Now the programmer thinks, let's place another character at the end of that 10 character string... So you ask the OS for another 2 bytes (a single character) but find that those two extra bytes are located at some generic and random location in memory....
Problem; you can't just have 10 characters at one place and the extra 1 at another... So to solve this each time you increase the size of a string the string is destroyed then the total length is requested from the memory pool.
Basic also does this it is just transparent. Your strings *are* destroyed, you just don't have memory pointers in basic so don't notice.
After seeing your reply and looking back over the original tutorial's code, I realized I misread part of the tutorial. I think it was the way it was worded...
[quote user ="This tutorial"]The reason for this behaviour is that string objects are 'immutable'. That is, the properties of these objects can't themselves change. So in order to change what a string variable references, a new string object must be created.[/quote]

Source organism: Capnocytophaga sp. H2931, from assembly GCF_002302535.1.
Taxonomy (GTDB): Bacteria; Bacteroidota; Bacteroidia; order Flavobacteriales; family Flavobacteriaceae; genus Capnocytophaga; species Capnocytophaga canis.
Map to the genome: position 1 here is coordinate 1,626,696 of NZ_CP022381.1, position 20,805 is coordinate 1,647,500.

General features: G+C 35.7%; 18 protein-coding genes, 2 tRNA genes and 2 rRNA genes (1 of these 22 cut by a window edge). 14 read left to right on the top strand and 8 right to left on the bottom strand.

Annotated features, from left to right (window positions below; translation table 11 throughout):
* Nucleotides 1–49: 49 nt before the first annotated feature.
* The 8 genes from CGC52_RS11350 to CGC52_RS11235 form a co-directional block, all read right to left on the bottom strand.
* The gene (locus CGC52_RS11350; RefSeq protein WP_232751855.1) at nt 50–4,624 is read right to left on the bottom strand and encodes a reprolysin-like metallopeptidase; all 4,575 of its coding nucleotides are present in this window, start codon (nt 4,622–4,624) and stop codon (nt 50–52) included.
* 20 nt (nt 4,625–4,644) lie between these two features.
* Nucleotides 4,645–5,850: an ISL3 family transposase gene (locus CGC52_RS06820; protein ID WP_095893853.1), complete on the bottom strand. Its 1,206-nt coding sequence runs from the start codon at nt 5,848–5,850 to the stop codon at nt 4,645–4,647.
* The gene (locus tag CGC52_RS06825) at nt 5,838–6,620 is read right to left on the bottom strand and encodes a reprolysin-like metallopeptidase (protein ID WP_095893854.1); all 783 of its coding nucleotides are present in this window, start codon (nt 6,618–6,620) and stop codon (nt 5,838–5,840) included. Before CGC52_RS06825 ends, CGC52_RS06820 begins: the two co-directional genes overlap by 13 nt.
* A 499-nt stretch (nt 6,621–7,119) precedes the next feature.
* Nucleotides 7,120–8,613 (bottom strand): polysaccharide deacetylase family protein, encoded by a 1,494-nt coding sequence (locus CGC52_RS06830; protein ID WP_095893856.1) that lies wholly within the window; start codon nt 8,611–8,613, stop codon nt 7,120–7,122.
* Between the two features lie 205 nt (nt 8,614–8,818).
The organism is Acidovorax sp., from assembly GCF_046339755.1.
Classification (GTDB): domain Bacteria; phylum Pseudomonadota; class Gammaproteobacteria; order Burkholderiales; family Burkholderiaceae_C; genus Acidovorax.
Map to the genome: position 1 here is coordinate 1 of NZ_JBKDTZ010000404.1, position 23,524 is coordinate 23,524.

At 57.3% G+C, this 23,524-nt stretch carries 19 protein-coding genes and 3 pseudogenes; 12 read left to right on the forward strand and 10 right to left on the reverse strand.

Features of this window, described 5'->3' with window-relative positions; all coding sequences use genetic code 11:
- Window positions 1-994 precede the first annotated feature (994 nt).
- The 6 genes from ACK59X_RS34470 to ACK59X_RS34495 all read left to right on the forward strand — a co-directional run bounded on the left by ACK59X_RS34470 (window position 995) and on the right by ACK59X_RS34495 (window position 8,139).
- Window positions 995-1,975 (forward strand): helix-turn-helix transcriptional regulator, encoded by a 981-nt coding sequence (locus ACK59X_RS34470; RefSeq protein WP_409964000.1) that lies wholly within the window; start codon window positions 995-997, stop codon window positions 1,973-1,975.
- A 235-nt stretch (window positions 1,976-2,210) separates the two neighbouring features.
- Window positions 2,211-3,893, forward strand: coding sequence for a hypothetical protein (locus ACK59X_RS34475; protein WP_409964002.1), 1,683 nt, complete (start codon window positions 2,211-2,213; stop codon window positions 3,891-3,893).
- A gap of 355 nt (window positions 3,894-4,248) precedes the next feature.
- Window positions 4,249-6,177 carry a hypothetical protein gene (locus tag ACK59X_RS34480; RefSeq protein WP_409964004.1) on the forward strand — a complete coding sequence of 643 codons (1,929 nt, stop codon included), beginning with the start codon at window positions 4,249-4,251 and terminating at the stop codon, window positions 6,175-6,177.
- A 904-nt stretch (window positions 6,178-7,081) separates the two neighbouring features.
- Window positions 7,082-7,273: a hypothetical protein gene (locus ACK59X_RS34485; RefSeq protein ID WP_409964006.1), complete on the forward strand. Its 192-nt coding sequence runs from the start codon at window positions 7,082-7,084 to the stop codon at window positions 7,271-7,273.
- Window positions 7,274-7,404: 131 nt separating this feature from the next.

And, I wouldn't expect "s2" in the example above to take on the value of s1 when s1 changes. Poor example, and a case of me trying to do too many things at once. Thanks for the replies, though!
Good analogy by the way...
Here is an analogy to help (best I could think of).
You and some friends go to the TicketMaster web-site to try and buy 5 tickets to the latest concert; you are given seat numbered 523, 524, 525, 526 and 527. Then another one of your friends suggests they want to come too... So you go to the TicketMaster
website again in the hopes that you can buy seat 528 or 522 so you can all sit next to one another ... But the site won't let you pick where you want to sit.
Which leaves you two chooses. Either cancel all of your friend's seats and re-book all six or seat that last person somewhere else... But if you sat them somewhere else you might have trouble finding them after... So you decide to pick the first option and
to cancel and re-book the full number.